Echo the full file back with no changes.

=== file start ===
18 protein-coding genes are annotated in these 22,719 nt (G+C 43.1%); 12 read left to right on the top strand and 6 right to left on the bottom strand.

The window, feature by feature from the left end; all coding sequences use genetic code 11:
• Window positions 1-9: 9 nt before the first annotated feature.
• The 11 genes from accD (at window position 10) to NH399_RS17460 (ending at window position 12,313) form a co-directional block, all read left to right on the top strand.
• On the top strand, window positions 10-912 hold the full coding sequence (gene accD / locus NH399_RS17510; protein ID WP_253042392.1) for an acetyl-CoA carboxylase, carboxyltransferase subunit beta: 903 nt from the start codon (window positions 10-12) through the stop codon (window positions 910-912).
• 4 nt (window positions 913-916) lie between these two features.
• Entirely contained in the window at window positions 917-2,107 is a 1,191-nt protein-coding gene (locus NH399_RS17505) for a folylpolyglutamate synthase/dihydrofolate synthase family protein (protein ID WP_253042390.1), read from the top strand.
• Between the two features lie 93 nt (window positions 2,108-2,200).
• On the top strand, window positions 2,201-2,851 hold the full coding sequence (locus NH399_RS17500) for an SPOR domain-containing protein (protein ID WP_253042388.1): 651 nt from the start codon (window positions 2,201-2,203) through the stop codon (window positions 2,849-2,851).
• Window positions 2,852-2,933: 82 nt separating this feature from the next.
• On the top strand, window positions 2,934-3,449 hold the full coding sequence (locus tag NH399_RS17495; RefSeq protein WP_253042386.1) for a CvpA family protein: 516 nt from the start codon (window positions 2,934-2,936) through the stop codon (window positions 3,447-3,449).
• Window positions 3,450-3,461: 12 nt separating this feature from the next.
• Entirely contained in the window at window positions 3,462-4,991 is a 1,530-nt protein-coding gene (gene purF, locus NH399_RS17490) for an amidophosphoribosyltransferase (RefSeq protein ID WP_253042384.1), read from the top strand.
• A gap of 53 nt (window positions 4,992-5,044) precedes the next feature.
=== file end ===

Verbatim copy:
18 protein-coding genes are annotated in these 22,719 nt (G+C 43.1%); 12 read left to right on the top strand and 6 right to left on the bottom strand.

The window, feature by feature from the left end; all coding sequences use genetic code 11:
• Window positions 1-9: 9 nt before the first annotated feature.
• The 11 genes from accD (at window position 10) to NH399_RS17460 (ending at window position 12,313) form a co-directional block, all read left to right on the top strand.
• On the top strand, window positions 10-912 hold the full coding sequence (gene accD / locus NH399_RS17510; protein ID WP_253042392.1) for an acetyl-CoA carboxylase, carboxyltransferase subunit beta: 903 nt from the start codon (window positions 10-12) through the stop codon (window positions 910-912).
• 4 nt (window positions 913-916) lie between these two features.
• Entirely contained in the window at window positions 917-2,107 is a 1,191-nt protein-coding gene (locus NH399_RS17505) for a folylpolyglutamate synthase/dihydrofolate synthase family protein (protein ID WP_253042390.1), read from the top strand.
• Between the two features lie 93 nt (window positions 2,108-2,200).
• On the top strand, window positions 2,201-2,851 hold the full coding sequence (locus NH399_RS17500) for an SPOR domain-containing protein (protein ID WP_253042388.1): 651 nt from the start codon (window positions 2,201-2,203) through the stop codon (window positions 2,849-2,851).
• Window positions 2,852-2,933: 82 nt separating this feature from the next.
• On the top strand, window positions 2,934-3,449 hold the full coding sequence (locus tag NH399_RS17495; RefSeq protein WP_253042386.1) for a CvpA family protein: 516 nt from the start codon (window positions 2,934-2,936) through the stop codon (window positions 3,447-3,449).
• Window positions 3,450-3,461: 12 nt separating this feature from the next.
• Entirely contained in the window at window positions 3,462-4,991 is a 1,530-nt protein-coding gene (gene purF, locus NH399_RS17490) for an amidophosphoribosyltransferase (RefSeq protein ID WP_253042384.1), read from the top strand.
• A gap of 53 nt (window positions 4,992-5,044) precedes the next feature.